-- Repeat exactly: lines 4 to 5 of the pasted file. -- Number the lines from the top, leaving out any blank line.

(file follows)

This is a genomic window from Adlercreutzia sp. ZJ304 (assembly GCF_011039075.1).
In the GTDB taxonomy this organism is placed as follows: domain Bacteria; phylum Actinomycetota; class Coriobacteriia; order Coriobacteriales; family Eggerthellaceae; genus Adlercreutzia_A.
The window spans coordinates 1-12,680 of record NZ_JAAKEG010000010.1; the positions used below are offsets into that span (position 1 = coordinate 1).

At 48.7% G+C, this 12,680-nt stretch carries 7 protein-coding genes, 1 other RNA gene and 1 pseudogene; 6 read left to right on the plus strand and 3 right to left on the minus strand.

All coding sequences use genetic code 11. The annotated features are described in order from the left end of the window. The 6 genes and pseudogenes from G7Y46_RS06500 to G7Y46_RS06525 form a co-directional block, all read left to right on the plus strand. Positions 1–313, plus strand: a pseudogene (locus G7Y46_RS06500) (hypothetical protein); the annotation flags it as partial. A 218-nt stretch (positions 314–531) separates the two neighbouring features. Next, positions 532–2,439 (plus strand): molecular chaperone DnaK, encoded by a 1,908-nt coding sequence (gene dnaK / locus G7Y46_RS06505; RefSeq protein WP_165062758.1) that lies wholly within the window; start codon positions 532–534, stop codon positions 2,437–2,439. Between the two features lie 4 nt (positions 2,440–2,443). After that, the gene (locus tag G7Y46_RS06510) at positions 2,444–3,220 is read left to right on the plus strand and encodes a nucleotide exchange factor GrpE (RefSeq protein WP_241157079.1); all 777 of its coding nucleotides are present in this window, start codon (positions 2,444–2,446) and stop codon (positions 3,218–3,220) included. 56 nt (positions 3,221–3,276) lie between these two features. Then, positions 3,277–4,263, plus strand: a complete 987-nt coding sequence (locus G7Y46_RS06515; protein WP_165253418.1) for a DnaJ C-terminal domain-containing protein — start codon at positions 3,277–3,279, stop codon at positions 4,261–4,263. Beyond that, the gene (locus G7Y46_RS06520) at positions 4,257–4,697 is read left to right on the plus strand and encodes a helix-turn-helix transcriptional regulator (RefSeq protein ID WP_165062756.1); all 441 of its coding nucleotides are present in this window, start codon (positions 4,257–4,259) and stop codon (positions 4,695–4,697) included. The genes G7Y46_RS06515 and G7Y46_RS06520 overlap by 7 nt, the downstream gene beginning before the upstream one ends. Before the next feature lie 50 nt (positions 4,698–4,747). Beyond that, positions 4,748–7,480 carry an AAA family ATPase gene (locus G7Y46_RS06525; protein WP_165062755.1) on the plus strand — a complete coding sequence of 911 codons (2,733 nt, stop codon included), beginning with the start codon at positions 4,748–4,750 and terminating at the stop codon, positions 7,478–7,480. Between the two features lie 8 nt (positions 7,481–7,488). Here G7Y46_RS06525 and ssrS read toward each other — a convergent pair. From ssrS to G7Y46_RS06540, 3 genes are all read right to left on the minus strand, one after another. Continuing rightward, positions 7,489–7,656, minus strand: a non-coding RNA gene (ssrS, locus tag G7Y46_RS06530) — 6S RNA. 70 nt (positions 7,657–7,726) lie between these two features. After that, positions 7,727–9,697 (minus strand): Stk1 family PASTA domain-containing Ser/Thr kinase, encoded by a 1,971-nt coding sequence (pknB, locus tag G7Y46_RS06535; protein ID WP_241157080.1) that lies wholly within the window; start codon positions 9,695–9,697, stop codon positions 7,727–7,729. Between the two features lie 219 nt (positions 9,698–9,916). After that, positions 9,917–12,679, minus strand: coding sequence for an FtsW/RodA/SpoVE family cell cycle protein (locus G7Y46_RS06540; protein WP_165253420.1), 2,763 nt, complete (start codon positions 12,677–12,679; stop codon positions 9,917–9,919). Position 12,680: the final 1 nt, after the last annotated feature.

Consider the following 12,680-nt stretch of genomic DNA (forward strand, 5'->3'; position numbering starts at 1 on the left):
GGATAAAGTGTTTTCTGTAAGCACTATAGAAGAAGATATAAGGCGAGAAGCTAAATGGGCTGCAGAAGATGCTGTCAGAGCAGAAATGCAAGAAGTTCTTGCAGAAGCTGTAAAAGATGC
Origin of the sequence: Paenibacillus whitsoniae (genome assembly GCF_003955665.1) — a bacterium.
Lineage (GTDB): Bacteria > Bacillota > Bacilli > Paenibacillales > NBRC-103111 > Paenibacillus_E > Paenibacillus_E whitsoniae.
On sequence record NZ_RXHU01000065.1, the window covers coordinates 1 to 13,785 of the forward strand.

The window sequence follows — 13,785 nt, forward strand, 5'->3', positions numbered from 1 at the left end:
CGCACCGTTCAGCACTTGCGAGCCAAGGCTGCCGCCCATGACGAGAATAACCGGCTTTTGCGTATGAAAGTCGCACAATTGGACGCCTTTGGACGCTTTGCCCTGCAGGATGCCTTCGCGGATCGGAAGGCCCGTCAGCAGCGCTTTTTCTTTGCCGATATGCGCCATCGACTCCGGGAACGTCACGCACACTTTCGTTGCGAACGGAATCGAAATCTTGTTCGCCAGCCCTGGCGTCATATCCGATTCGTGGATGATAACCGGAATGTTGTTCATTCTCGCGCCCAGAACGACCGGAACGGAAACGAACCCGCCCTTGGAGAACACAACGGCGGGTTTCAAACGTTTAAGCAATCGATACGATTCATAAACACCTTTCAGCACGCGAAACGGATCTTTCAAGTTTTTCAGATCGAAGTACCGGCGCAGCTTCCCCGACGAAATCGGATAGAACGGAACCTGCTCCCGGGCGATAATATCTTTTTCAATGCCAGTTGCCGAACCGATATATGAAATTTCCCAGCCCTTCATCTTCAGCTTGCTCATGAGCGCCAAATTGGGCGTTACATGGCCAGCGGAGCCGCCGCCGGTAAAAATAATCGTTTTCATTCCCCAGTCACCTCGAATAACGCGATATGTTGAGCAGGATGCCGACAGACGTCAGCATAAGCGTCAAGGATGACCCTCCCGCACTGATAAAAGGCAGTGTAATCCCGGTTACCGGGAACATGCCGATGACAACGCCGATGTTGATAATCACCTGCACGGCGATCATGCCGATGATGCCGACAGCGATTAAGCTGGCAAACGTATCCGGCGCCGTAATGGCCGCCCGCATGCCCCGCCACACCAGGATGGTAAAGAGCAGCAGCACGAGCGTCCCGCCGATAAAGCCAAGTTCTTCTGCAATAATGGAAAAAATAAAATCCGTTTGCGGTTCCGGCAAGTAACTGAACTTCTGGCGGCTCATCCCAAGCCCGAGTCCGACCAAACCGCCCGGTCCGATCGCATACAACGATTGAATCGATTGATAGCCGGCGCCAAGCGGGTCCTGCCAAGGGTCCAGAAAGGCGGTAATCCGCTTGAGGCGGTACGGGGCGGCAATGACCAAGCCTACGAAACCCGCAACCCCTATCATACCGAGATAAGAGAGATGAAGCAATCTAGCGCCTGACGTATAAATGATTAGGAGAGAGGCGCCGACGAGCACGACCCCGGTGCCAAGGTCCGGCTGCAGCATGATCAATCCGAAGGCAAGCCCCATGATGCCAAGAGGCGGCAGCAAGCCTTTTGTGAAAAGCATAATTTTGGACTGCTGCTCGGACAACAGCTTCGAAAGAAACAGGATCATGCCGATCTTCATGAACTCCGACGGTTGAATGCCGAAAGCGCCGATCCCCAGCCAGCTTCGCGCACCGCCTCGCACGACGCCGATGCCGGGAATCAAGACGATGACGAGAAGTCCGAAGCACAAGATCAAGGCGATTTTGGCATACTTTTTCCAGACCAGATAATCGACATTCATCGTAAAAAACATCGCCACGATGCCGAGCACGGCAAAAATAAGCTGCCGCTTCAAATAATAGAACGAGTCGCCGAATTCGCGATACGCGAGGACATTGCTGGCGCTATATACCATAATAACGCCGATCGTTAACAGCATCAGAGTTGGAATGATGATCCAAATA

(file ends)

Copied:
At 48.7% G+C, this 12,680-nt stretch carries 7 protein-coding genes, 1 other RNA gene and 1 pseudogene; 6 read left to right on the plus strand and 3 right to left on the minus strand.

All coding sequences use genetic code 11. The annotated features are described in order from the left end of the window. The 6 genes and pseudogenes from G7Y46_RS06500 to G7Y46_RS06525 form a co-directional block, all read left to right on the plus strand. Positions 1–313, plus strand: a pseudogene (locus G7Y46_RS06500) (hypothetical protein); the annotation flags it as partial. A 218-nt stretch (positions 314–531) separates the two neighbouring features. Next, positions 532–2,439 (plus strand): molecular chaperone DnaK, encoded by a 1,908-nt coding sequence (gene dnaK / locus G7Y46_RS06505; RefSeq protein WP_165062758.1) that lies wholly within the window; start codon positions 532–534, stop codon positions 2,437–2,439. Between the two features lie 4 nt (positions 2,440–2,443). After that, the gene (locus tag G7Y46_RS06510) at positions 2,444–3,220 is read left to right on the plus strand and encodes a nucleotide exchange factor GrpE (RefSeq protein WP_241157079.1); all 777 of its coding nucleotides are present in this window, start codon (positions 2,444–2,446) and stop codon (positions 3,218–3,220) included. 56 nt (positions 3,221–3,276) lie between these two features. Then, positions 3,277–4,263, plus strand: a complete 987-nt coding sequence (locus G7Y46_RS06515; protein WP_165253418.1) for a DnaJ C-terminal domain-containing protein — start codon at positions 3,277–3,279, stop codon at positions 4,261–4,263. Beyond that, the gene (locus G7Y46_RS06520) at positions 4,257–4,697 is read left to right on the plus strand and encodes a helix-turn-helix transcriptional regulator (RefSeq protein ID WP_165062756.1); all 441 of its coding nucleotides are present in this window, start codon (positions 4,257–4,259) and stop codon (positions 4,695–4,697) included. The genes G7Y46_RS06515 and G7Y46_RS06520 overlap by 7 nt, the downstream gene beginning before the upstream one ends. Before the next feature lie 50 nt (positions 4,698–4,747). Beyond that, positions 4,748–7,480 carry an AAA family ATPase gene (locus G7Y46_RS06525; protein WP_165062755.1) on the plus strand — a complete coding sequence of 911 codons (2,733 nt, stop codon included), beginning with the start codon at positions 4,748–4,750 and terminating at the stop codon, positions 7,478–7,480. Between the two features lie 8 nt (positions 7,481–7,488). Here G7Y46_RS06525 and ssrS read toward each other — a convergent pair. From ssrS to G7Y46_RS06540, 3 genes are all read right to left on the minus strand, one after another. Continuing rightward, positions 7,489–7,656, minus strand: a non-coding RNA gene (ssrS, locus tag G7Y46_RS06530) — 6S RNA. 70 nt (positions 7,657–7,726) lie between these two features. After that, positions 7,727–9,697 (minus strand): Stk1 family PASTA domain-containing Ser/Thr kinase, encoded by a 1,971-nt coding sequence (pknB, locus tag G7Y46_RS06535; protein ID WP_241157080.1) that lies wholly within the window; start codon positions 9,695–9,697, stop codon positions 7,727–7,729. Between the two features lie 219 nt (positions 9,698–9,916). After that, positions 9,917–12,679, minus strand: coding sequence for an FtsW/RodA/SpoVE family cell cycle protein (locus G7Y46_RS06540; protein WP_165253420.1), 2,763 nt, complete (start codon positions 12,677–12,679; stop codon positions 9,917–9,919). Position 12,680: the final 1 nt, after the last annotated feature.